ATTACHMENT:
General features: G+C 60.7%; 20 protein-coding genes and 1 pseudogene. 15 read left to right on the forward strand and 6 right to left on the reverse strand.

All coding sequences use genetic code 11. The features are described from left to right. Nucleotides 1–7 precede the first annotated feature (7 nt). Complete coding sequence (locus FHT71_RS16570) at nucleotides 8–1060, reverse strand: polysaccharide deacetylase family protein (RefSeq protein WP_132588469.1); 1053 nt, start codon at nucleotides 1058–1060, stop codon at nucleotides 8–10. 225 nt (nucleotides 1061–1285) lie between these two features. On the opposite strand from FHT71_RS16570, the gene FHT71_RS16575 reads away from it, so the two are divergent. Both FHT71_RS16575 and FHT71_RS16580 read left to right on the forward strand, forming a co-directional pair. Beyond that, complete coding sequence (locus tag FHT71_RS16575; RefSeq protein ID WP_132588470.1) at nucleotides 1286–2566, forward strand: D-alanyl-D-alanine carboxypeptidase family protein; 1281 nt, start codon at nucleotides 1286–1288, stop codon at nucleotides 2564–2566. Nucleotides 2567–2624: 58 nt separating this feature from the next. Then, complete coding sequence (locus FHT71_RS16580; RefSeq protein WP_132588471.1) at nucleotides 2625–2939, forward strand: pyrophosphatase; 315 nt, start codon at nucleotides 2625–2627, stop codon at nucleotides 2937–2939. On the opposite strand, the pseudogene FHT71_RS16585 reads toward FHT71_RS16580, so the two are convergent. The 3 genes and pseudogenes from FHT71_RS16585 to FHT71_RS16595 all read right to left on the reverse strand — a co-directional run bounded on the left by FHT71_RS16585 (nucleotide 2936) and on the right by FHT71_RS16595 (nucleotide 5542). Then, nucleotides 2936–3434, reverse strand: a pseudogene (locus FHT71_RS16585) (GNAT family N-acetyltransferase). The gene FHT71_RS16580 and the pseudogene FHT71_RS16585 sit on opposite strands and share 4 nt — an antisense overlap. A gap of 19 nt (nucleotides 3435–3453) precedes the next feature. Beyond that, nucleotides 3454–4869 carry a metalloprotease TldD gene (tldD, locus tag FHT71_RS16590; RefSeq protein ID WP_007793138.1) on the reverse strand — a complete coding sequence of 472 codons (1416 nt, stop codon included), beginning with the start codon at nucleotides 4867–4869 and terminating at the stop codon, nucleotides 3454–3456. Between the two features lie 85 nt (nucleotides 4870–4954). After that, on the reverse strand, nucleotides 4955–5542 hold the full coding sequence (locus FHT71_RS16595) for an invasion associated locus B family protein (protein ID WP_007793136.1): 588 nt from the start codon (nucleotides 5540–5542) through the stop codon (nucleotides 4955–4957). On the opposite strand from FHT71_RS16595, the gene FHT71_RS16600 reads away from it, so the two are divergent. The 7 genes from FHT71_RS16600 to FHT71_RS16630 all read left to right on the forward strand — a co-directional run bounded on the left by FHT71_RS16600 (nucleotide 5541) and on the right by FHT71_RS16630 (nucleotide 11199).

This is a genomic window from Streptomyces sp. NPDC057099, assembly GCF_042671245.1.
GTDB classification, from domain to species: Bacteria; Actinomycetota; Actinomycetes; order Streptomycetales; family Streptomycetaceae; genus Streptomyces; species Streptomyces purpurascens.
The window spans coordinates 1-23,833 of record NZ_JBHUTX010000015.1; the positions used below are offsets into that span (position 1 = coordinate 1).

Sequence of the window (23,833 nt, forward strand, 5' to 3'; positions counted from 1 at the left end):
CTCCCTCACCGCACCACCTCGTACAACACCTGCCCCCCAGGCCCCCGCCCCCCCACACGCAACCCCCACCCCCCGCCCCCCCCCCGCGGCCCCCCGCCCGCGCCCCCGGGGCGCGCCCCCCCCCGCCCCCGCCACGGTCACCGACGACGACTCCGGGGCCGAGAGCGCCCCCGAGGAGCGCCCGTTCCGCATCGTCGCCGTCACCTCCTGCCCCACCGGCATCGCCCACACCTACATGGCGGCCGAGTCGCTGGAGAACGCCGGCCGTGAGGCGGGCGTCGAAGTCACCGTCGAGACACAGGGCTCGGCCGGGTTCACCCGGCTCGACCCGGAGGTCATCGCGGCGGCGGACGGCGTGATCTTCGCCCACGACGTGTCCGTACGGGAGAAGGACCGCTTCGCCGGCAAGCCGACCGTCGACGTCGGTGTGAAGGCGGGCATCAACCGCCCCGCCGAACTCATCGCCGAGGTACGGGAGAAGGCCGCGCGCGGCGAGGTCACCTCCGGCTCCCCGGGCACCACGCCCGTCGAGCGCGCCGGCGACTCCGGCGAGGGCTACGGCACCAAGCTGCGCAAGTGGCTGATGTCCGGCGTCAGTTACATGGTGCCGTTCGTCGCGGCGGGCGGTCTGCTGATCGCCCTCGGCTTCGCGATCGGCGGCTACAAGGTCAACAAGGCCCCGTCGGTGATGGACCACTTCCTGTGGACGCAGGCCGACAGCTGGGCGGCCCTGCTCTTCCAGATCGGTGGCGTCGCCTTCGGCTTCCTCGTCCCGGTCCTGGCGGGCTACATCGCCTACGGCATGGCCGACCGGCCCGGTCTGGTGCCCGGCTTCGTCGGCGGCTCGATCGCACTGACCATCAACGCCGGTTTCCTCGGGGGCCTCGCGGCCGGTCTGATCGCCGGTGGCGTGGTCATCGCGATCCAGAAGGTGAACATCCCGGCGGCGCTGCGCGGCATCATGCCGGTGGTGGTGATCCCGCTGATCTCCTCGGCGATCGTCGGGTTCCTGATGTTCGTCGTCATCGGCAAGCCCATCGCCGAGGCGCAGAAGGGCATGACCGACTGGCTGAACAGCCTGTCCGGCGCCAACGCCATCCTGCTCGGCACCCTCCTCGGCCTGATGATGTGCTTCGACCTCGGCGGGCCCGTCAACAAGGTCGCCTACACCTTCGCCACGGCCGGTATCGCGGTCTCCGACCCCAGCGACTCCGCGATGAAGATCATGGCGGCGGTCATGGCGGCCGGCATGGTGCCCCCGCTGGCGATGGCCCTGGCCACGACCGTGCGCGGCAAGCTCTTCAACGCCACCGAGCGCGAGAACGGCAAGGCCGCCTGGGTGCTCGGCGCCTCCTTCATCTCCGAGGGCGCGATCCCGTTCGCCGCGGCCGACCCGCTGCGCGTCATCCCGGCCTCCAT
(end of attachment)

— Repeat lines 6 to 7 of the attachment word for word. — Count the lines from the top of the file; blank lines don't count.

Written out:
Sequence of the window (23,833 nt, forward strand, 5' to 3'; positions counted from 1 at the left end):
CTCCCTCACCGCACCACCTCGTACAACACCTGCCCCCCAGGCCCCCGCCCCCCCACACGCAACCCCCACCCCCCGCCCCCCCCCCGCGGCCCCCCGCCCGCGCCCCCGGGGCGCGCCCCCCCCCGCCCCCGCCACGGTCACCGACGACGACTCCGGGGCCGAGAGCGCCCCCGAGGAGCGCCCGTTCCGCATCGTCGCCGTCACCTCCTGCCCCACCGGCATCGCCCACACCTACATGGCGGCCGAGTCGCTGGAGAACGCCGGCCGTGAGGCGGGCGTCGAAGTCACCGTCGAGACACAGGGCTCGGCCGGGTTCACCCGGCTCGACCCGGAGGTCATCGCGGCGGCGGACGGCGTGATCTTCGCCCACGACGTGTCCGTACGGGAGAAGGACCGCTTCGCCGGCAAGCCGACCGTCGACGTCGGTGTGAAGGCGGGCATCAACCGCCCCGCCGAACTCATCGCCGAGGTACGGGAGAAGGCCGCGCGCGGCGAGGTCACCTCCGGCTCCCCGGGCACCACGCCCGTCGAGCGCGCCGGCGACTCCGGCGAGGGCTACGGCACCAAGCTGCGCAAGTGGCTGATGTCCGGCGTCAGTTACATGGTGCCGTTCGTCGCGGCGGGCGGTCTGCTGATCGCCCTCGGCTTCGCGATCGGCGGCTACAAGGTCAACAAGGCCCCGTCGGTGATGGACCACTTCCTGTGGACGCAGGCCGACAGCTGGGCGGCCCTGCTCTTCCAGATCGGTGGCGTCGCCTTCGGCTTCCTCGTCCCGGTCCTGGCGGGCTACATCGCCTACGGCATGGCCGACCGGCCCGGTCTGGTGCCCGGCTTCGTCGGCGGCTCGATCGCACTGACCATCAACGCCGGTTTCCTCGGGGGCCTCGCGGCCGGTCTGATCGCCGGTGGCGTGGTCATCGCGATCCAGAAGGTGAACATCCCGGCGGCGCTGCGCGGCATCATGCCGGTGGTGGTGATCCCGCTGATCTCCTCGGCGATCGTCGGGTTCCTGATGTTCGTCGTCATCGGCAAGCCCATCGCCGAGGCGCAGAAGGGCATGACCGACTGGCTGAACAGCCTGTCCGGCGCCAACGCCATCCTGCTCGGCACCCTCCTCGGCCTGATGATGTGCTTCGACCTCGGCGGGCCCGTCAACAAGGTCGCCTACACCTTCGCCACGGCCGGTATCGCGGTCTCCGACCCCAGCGACTCCGCGATGAAGATCATGGCGGCGGTCATGGCGGCCGGCATGGTGCCCCCGCTGGCGATGGCCCTGGCCACGACCGTGCGCGGCAAGCTCTTCAACGCCACCGAGCGCGAGAACGGCAAGGCCGCCTGGGTGCTCGGCGCCTCCTTCATCTCCGAGGGCGCGATCCCGTTCGCCGCGGCCGACCCGCTGCGCGTCATCCCGGCCTCCAT